Self-control, financial literacy and consumer over-indebtedness
AbstractThis paper examines the relationship between self-control, financial literacy and over-indebtedness on consumer credit debt among UK consumers. Lack of self-control and financial illiteracy are positively associated with non-payment of consumer credit and self-reported excessive financial burdens of debt. Consumers who exhibit self-control problems are shown to make greater use of quick-access but high cost credit items such as store cards and payday loans. We also find consumers with self-control problems are more likely to suffer income shocks, credit withdrawals and unforeseen expenses on durables, suggesting that lack of self-control increases exposure to a variety of risks. In most specifications we find a stronger role for lack of self-control than for financial illiteracy in explaining consumer over-indebtedness. We discuss the policy implications of these findings.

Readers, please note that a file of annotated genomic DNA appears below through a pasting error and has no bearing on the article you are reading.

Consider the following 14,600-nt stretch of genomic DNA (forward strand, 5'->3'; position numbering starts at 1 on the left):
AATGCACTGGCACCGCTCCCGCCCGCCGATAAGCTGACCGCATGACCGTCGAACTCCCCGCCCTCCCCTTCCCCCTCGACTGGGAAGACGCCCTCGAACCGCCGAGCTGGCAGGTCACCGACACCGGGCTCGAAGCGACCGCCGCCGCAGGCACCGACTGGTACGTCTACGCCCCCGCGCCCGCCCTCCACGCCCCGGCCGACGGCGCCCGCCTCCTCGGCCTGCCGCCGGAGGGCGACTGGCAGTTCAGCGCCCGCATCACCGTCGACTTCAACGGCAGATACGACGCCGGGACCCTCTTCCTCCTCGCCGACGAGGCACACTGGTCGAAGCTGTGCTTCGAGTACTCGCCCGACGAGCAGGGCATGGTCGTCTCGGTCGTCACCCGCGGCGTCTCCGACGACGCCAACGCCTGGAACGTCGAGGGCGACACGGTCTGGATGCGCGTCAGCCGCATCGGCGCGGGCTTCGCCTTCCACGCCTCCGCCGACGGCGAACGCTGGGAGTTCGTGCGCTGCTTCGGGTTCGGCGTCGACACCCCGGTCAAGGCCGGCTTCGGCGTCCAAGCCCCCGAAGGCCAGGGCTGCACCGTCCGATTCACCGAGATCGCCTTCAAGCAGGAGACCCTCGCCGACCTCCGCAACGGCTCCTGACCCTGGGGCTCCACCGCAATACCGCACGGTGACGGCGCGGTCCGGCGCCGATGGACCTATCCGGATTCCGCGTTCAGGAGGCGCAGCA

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Bibliographic InfoArticle provided by Elsevier in its journal Journal of Economic Psychology.
Volume (Year): 33 (2012)
Issue (Month): 3 ()
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Web page: http://www.elsevier.com/locate/joep
Self-control; Financial literacy; Consumer debt;
Find related papers by JEL classification:
- D03 - Microeconomics - - General - - - Behavioral Economics; Underlying Principles
- D12 - Microeconomics - - Household Behavior - - - Consumer Economics: Empirical Analysis
- E21 - Macroeconomics and Monetary Economics - - Macroeconomics: Consumption, Saving, Production, Employment, and Investment - - - Consumption; Saving; Wealth
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- John Gathergood & Joerg Weber, 2012. "Self-Control, Financial Literacy and Co-Holding Puzzle," Discussion Papers 2012-02, The Centre for Decision Research and Experimental Economics, School of Economics, University of Nottingham.
- Murizah Osman Salleh & Aziz Jaafar & M. Shahid Ebrahim, 2012. "Can an interest-free credit facility be more efficient than a usurious payday loan?," Working Papers 12008, Bangor Business School, Prifysgol Bangor University (Cymru / Wales).
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